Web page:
[Table 1]; key diagnostic criteria and Brighton case definitions for GBS (diagnosis of GBS and validation of Brighton criteria). [7]{Table 1}

According to the Brighton criteria, our patient falls into Level 2 of diagnostic certainty for confirmation of GBS.

GBS can occur in any trimester of pregnancy and postpartum period but specifically in the third trimester and the first 2 weeks postpartum. Our patient develops GBS at 36 weeks of POG. GBS is known to worsen in postpartum period due to an increase in delayed type of hypersensitivity. [6] A maternal mortality of 7% has been quoted (nonpregnant GBS has mortality <5%. [7]

The management of GBS in pregnancy is somewhat similar to that in the nonpregnant population and includes IVIG, plasmapheresis, and ventilator support wherever required. Immunomodulation with plasmapheresis and IVIG has been found to improve treatment outcomes with full recovery in 70-80% of patients. [8] Even though IVIG is a proven effective treatment for GBS, not all patients recover enough after a standard IVIG dose. In one case series, IVIG was needed only for two patients out of 47 cases of GBS in pregnancy. [9] It is an expensive treatment that may induce (generally minor) side effects and is currently not indicated (proven to be effective) in mildly affected GBS patients. [10] Patients may experience mild side effects including headaches, stiffness of the neck, nausea, dizziness, vomiting, chills, fever, low blood pressure, and arrhythmia for up to 48 h after being treated or in the initial stages of the treatment. These symptoms disappear after a few hours or days. If they occur during the treatment, they can be minimized by reducing the rate of IVIG infusion. The treatment can also trigger allergic reactions such as rash on the palms of the hands. Our patient received care at the Intensive Care Unit and did not require any specific therapy including IVIG or plasmapheresis due to rapid clinical improvement.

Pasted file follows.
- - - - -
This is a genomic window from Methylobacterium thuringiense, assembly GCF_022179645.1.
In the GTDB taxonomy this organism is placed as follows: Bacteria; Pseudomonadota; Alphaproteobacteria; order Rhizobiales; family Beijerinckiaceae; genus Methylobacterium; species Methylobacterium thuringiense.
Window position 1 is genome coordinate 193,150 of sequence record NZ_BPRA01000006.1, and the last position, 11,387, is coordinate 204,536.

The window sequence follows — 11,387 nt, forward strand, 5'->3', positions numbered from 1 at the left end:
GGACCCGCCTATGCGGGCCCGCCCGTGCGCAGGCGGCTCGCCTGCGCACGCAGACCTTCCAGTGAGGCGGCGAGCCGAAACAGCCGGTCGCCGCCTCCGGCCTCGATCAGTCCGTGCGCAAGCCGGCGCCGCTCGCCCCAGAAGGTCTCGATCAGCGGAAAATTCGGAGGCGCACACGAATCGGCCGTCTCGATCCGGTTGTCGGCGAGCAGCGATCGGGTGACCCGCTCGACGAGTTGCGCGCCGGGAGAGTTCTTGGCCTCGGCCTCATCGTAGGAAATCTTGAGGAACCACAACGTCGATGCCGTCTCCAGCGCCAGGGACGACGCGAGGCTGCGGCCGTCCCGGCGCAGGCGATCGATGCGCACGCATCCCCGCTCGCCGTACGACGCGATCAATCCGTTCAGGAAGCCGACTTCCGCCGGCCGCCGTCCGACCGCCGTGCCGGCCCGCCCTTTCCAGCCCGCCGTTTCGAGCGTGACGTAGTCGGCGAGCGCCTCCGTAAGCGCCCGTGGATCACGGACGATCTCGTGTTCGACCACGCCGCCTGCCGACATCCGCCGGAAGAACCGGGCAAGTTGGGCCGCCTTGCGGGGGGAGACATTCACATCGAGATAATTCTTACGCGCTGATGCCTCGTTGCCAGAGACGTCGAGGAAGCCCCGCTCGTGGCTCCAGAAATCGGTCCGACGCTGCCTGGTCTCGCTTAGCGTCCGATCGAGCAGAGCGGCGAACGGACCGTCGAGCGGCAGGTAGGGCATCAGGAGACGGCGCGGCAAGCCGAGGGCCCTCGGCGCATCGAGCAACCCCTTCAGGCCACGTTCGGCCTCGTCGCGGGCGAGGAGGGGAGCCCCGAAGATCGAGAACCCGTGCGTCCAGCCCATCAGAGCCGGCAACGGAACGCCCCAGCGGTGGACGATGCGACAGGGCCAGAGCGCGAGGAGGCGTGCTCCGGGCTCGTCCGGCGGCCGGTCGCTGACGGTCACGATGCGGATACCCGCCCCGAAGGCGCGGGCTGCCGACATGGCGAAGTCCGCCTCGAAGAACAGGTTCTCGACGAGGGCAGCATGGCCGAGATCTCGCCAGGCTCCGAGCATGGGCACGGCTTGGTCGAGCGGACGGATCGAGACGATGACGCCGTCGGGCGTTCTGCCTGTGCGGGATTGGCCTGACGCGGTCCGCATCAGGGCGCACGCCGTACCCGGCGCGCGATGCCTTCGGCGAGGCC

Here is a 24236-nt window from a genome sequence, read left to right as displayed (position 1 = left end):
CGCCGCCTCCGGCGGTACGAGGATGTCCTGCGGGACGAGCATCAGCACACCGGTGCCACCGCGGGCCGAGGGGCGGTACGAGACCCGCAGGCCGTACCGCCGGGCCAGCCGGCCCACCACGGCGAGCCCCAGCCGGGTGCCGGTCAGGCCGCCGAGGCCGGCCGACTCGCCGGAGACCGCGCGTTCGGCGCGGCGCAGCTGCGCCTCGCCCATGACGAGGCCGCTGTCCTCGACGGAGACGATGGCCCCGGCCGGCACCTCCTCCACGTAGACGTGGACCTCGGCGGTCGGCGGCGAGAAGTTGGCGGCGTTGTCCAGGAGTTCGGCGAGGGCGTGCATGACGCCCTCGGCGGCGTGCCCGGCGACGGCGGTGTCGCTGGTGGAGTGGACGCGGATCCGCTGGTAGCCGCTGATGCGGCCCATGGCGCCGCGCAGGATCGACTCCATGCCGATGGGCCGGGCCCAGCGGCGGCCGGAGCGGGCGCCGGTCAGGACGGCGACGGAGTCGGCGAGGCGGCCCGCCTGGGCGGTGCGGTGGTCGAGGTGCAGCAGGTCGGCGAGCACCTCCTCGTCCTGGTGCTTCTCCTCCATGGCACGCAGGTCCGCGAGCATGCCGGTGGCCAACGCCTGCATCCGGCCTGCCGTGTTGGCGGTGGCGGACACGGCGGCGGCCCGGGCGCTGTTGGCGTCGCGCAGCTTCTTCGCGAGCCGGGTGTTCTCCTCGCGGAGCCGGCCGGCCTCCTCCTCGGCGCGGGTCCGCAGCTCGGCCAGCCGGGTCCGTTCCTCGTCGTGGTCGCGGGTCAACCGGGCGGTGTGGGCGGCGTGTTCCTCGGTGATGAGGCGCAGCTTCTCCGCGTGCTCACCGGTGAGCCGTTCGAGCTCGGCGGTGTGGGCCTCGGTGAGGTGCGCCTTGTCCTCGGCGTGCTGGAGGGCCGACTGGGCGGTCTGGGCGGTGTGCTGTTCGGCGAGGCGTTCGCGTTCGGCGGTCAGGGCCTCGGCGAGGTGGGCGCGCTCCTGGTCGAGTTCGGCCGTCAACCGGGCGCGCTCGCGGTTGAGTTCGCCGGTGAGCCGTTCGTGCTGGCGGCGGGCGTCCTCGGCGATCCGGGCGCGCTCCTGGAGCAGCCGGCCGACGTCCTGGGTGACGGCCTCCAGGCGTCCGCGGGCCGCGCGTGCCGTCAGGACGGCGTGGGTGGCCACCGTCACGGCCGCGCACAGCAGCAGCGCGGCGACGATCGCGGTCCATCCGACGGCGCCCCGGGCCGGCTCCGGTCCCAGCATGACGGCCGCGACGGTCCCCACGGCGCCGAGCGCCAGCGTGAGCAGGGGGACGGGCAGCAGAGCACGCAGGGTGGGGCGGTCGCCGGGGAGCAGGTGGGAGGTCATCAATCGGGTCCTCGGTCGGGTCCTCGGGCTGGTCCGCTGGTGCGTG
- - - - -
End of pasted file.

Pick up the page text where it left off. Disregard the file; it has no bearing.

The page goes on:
Physiotherapy is a mainstay in management of GBS patients and 58% of the patients will receive complete responses following physiotherapy. [11] Satisfaction with physiotherapy is about 87%. [12] Our patient received physiotherapy from day 1.

Limitation of movements, pregnancy, and gravid uterus increases the risk of thromboembolism in these patients. Thromboprophylaxis with thromboembolic deterrent stockings and low molecular weight heparin should be started as early as possible and need to continue until the patient regain full functionality.

GBS complicating pregnancy has a good fetal outcome. Unnecessary obstetric intervention must be strongly resisted. [13] Early delivery is indicated only if there is a respiratory compromise and have problems with artificial ventilation. Cesarean section should be for obstetrics indications. [14] Assisted vaginal deliveries can be considered to reduce prolonged second stage of labor. Our patient had a spontaneous vaginal delivery with birth weight 2.8 kg.

A high index of suspicion for early diagnosis and involvement of multidisciplinary supportive care in a GBS-complicated pregnancy improve the prognosis for both mother and fetus.

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Conflicts of interest

There are no conflicts of interest.